I told Scholastica's intended to keep what had passed to himself, and asked him to dine with me on the day after Ash Wednesday.

The night was dark, and we walked to the place where I had ordered the carriage to be in waiting.

To me it was as if I had come out of hell, and on the way to the inn I did not speak a word, not even answering the questions which the too- simple Armelline addressed to me in a voice that would have softened a heart of stone. Scholastica avenged me by reproaching her for having obliged me to appear either rude or jealous, or a breaker of my word.

When we got to the inn Armelline changed my jealous rage into pity; her eyes swam with tears, which Scholastica's home truths had drawn forth.

The supper was ready, so they had no time to change their dress. I was sad enough, but I could not bear to see Armelline sad also. I resolved to do my best to drive away her melancholy, even though I suspected that it arose from love of the Florentine.

The supper was excellent, and Scholastica did honour to it, while Armelline, contrary to her wont, scarcely touched a thing. Scholastica was charming. She embraced her friend, and told her to be merry with her, as I had become the friend of her betrothed, and she was sure I would do as much for her as I had done for Emilie. She blessed the ball and the chance which had brought him there. In short, she did her best to shew Armelline that with my love she had no reason to be sad.

Armelline dared not disclose the true cause of her sadness. The fact was, that she wanted to get married, and the handsome Florentine was the man to her liking.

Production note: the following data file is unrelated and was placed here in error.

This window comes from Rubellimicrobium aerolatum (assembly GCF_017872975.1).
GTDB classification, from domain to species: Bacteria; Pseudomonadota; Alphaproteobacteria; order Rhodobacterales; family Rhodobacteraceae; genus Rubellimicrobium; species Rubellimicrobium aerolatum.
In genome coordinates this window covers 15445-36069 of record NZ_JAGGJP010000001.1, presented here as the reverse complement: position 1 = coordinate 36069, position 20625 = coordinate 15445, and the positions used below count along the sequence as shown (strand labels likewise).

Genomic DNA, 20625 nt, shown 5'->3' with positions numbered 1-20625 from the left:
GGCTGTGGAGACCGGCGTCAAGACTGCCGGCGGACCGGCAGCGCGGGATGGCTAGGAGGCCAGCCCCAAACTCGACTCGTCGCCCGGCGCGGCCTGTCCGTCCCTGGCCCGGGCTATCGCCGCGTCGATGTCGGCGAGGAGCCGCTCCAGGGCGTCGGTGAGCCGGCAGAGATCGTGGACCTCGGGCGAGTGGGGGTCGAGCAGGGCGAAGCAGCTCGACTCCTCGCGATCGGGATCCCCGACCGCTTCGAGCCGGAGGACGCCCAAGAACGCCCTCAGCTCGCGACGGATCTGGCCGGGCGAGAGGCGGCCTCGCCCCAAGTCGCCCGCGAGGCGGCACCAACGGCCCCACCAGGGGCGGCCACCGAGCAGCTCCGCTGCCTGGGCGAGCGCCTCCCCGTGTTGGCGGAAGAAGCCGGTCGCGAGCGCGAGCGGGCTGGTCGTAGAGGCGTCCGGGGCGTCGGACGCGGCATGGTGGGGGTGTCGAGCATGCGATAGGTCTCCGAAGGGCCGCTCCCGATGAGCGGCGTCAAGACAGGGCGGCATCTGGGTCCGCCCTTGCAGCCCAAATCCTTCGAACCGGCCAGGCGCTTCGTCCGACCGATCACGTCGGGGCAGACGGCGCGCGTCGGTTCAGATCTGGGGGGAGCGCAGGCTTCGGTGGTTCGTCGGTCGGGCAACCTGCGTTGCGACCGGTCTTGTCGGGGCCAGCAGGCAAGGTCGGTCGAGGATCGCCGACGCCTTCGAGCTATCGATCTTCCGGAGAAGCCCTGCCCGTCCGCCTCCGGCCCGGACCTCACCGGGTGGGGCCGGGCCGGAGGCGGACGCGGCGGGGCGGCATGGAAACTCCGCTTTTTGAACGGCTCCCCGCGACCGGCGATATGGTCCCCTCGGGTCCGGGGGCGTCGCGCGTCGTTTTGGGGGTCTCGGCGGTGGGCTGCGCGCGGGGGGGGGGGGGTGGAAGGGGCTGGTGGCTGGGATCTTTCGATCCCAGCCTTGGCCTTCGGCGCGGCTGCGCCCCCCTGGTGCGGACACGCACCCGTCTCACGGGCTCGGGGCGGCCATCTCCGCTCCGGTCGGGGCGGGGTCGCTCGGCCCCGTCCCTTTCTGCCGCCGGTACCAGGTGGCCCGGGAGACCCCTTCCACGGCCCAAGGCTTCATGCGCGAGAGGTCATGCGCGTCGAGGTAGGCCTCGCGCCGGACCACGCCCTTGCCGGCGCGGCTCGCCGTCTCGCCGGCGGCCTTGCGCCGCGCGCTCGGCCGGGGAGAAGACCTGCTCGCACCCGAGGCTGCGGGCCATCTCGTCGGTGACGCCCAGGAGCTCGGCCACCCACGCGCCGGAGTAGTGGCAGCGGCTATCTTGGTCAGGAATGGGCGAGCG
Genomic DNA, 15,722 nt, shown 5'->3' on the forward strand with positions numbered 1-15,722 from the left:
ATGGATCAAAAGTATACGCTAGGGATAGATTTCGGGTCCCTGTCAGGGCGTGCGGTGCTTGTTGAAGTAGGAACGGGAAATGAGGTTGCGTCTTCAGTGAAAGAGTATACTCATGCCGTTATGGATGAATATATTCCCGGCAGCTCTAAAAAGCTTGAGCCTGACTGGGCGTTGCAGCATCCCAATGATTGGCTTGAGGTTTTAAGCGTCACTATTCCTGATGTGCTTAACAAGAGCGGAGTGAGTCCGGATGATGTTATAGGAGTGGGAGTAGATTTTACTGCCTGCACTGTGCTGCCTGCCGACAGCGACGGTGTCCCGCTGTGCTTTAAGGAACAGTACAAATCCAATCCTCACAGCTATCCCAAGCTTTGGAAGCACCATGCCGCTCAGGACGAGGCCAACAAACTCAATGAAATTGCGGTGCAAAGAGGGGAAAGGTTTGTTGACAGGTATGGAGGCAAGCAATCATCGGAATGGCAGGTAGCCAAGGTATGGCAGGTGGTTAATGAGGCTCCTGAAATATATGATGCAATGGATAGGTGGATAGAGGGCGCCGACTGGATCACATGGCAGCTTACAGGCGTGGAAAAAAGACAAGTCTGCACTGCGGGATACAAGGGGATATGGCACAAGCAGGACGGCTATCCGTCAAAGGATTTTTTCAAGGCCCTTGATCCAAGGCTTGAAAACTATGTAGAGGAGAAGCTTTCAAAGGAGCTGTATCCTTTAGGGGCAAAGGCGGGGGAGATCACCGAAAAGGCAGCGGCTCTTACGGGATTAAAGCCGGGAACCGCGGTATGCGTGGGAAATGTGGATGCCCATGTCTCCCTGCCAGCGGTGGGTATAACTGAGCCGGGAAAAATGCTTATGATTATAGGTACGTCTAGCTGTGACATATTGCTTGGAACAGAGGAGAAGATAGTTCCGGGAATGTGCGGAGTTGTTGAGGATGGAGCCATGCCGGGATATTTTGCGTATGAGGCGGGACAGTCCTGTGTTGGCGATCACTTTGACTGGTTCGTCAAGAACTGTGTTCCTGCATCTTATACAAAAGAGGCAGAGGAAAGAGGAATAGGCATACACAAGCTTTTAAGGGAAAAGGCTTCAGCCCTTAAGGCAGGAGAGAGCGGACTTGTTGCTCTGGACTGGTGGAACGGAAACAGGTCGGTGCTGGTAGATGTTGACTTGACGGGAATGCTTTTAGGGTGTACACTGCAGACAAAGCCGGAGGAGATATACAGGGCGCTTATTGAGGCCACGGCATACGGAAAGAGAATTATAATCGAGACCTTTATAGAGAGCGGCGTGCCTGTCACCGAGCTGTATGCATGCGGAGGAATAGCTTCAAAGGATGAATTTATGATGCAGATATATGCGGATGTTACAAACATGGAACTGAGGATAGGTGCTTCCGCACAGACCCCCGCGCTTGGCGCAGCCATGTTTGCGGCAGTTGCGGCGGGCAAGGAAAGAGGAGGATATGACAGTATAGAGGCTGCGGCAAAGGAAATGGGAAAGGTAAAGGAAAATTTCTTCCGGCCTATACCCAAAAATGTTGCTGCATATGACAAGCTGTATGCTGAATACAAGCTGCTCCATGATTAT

Our supper came to an end, and still Armelline was gloomy. She only drank one glass of punch, and as she had eaten so little I would not try and make her drink more for fear lest it should do her harm. Scholastica, on the other hand, took such a fancy to this agreeable fluid, which she tasted for the first time, that she drank deeply, and was amazed to find it mounting to her head instead of descending to her stomach. In this pleasant state, she felt it was her duty to reconcile Armelline and myself, and to assure us that we might be as tender as we liked without minding her presence.

Getting up from table and standing with some difficulty, she carried her friend to the sofa, and caressed her in such a way that Armelline could not help laughing, despite her sadness. Then she called me and placed her in my arms. I caressed her, and Armelline, though she did not repulse me, did not respond as Scholastica had hoped. I was not disappointed; I did not think it likely she would grant now what she had refused to grant when I had held her in my arms for those hours whilst Emilie was fast asleep.

However, Scholastica began to reproach me with my coldness, though I deserved no blame at all on this score.

I told them to take off their men's clothes, and to dress themselves as women.

I helped Scholastica to take off her coat and waistcoat, and then aided Armelline in a similar manner.

When I brought them their chemises, Armelline told me to go and stand by the fire, and I did so.

Before long a noise of kissing made me turn round, and I saw Scholastica, on whom the punch had taken effect, devouring Armelline's breast with kisses. At last this treatment had the desired result; Armelline became gay, and gave as good as she got.

At this sight the blood boiled in my veins, and running to them I found Scholastic was not ill pleased that I should do justice to her beautiful spheres, while for the nonce I transformed her into a nurse.

Armelline was ashamed to appear less generous than her friend, and Scholastica was triumphant when she saw the peculiar use to which (for the first time) I put Armelline's hands.

Armelline called to her friend to help, and she was not backward; but in spite of her twenty years her astonishment at the catastrophe was great.

After it was over I put on their chemises and took off their breeches with all the decency imaginable, and after spending a few minutes in the next room they came and sat down on my knee of their own accord.

Memoirs of Casanova Volume 6c Rome Page 60

Memoirs of Jacques Casanova

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